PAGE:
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275647 Posts in 27717 Topics by 4283 Members Latest Member: - otto Most online today: 75 - most online ever: 429 (November 03, 2007, 04:35:43 AM)
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Author Topic: Watchmen ... what's up with the ending?  (Read 13341 times)
quozl
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« on: April 05, 2006, 08:31:34 AM »

So I finally got around to reading Watchmen and I don't get why everyone just agrees to not do anything at the end and then when Rorshach challenges them on it, they kill him instead of thinking about what they're doing.
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--- Jonathan N.
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joshua neff
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« Reply #1 on: April 05, 2006, 08:47:50 AM »

Well, what if you were in that situation, what would you have done? And how would you have succeeded?
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--josh

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Marhault
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« Reply #2 on: April 05, 2006, 09:38:29 AM »

Ozymandius actions, while heinous, stopped a war which would have had an even more heinous outcome.  If they'd let anyone find out the truth, it wouldn't have saved the people in New York, all it would have done is made their deaths meaningless.

There's no real choice there.
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Russell Collins
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« Reply #3 on: April 05, 2006, 09:44:34 AM »

Perfect reversal of the typical comic book in which the heroes save everything. That's exactly what Rorshach thinks will happen and he gets petulant when it doesn't meet his expectations (as did much of Moore's audience.) This is bigger than them, so they do nothing. What did you expect?
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Russell Collins
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Bankuei
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« Reply #4 on: April 05, 2006, 09:45:12 AM »

They kill Rorschach because they know he will never give in.  It was Rorschach's tenacity which pretty much set up the whole story, and, Rorschach is arguably just behind Veidt in terms of clever planning and maneuvering.  If anyone could find a way to break the story to the population at large, it would be him.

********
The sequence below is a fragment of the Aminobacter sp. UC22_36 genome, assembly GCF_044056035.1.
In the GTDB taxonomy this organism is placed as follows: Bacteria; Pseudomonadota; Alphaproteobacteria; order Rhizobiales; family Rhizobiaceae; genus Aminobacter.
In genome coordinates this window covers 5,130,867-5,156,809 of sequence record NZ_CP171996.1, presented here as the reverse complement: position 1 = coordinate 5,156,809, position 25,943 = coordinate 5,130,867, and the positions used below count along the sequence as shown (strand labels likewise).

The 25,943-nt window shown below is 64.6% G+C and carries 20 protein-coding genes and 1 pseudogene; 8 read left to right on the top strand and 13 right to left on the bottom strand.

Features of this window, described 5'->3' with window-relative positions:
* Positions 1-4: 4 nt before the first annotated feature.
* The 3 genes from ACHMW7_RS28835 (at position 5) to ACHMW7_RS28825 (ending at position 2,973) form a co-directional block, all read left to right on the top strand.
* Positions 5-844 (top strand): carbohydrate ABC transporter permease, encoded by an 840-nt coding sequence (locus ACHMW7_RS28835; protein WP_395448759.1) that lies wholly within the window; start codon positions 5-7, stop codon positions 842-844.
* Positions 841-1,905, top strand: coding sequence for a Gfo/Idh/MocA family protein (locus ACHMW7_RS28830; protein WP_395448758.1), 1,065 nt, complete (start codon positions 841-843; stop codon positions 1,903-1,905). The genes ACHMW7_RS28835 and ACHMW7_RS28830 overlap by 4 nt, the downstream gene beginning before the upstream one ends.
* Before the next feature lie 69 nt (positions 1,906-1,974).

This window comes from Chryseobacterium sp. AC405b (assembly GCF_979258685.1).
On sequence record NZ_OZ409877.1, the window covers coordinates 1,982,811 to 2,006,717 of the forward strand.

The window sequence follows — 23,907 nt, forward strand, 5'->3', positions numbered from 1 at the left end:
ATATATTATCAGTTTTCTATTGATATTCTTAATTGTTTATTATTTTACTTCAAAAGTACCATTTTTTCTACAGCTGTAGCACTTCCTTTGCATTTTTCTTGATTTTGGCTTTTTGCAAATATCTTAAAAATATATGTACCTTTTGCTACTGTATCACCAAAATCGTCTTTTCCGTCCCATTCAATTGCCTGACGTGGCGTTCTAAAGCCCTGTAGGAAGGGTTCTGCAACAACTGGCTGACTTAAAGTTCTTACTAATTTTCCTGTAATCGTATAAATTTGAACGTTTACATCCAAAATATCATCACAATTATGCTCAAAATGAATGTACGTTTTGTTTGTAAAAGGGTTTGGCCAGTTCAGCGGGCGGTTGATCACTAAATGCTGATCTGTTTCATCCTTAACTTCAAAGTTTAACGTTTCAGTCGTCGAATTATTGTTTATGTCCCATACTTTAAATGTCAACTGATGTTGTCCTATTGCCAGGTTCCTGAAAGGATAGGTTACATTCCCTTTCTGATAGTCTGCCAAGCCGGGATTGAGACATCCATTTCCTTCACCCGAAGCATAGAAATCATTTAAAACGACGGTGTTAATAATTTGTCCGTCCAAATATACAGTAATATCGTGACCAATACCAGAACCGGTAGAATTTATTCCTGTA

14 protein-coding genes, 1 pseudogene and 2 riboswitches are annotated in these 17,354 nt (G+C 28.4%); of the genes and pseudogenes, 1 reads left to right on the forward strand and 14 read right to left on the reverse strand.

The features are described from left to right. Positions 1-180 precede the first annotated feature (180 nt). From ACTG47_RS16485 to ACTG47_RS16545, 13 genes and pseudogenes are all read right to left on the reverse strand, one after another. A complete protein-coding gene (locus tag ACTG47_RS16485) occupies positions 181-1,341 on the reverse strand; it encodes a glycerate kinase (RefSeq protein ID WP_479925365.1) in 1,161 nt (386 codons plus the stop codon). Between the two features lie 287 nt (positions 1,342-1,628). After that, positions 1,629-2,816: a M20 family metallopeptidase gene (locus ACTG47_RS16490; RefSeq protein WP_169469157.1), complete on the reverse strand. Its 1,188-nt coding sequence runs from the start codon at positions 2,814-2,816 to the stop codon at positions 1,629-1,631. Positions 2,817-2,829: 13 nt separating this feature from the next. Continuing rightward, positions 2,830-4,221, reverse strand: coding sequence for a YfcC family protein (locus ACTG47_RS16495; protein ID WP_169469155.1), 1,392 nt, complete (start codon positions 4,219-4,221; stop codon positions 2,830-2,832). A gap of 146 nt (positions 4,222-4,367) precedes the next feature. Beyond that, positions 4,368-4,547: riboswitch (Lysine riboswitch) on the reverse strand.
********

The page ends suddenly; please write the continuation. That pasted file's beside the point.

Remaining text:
On a structure level, it also lends itself to a bit of irony, Dr. Manhattan who believes in an inevitble outcome to the universe is convinced to have a change of heart and believe in miracles, while Rorschach remains unchangable throughout it all.  The most powerful character is humbled, the most frail (emotionally, in a way) is unaffected. 

On another symbolic level, it's the destruction of the black & white viewpoint, which had brought them to the brink of nuclear war and had no way to avoid it.

Chris
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quozl
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« Reply #5 on: April 05, 2006, 10:01:55 AM »

On another symbolic level, it's the destruction of the black & white viewpoint, which had brought them to the brink of nuclear war and had no way to avoid it.

Chris

Let's talk about the symbolic level since what people should have or could have done doesn't interest me.

It is strongly hinted at the end that Rorschach does succeed after all and his story gets printed.  What is Moore trying to say there?  That while black & white views need to be broken down, the truth will still prevail?
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--- Jonathan N.
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Calithena
Acts of Evil Playtesters
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« Reply #6 on: April 05, 2006, 10:45:28 AM »

I loved the ending, FWIW.

Dr. Manhattan decides to let Ozymandias get his way, but in the end the story's going to come out anyway due to Rorshcach, and knowledge of the faked invasion will become common, and Ozymandias' long-term plans for humanity will fail.

We should have a "Who's your favorite watchman?" poll. Rorshach's mine. I mean, Night Owl's the only guy I'd actually like to be friends with, but he's a nobody. As I see it Rorshach and Ozymandias are the only two menschen in the tale, and Ozymandias is such an insufferable prick that I'll take the crazy right-wing asshole over him any day of the week.
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KingstonC
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« Reply #7 on: April 05, 2006, 11:03:19 AM »

Yes, Rorschach gets his story printed....

In the equivalent of the John Birch Societies house organ.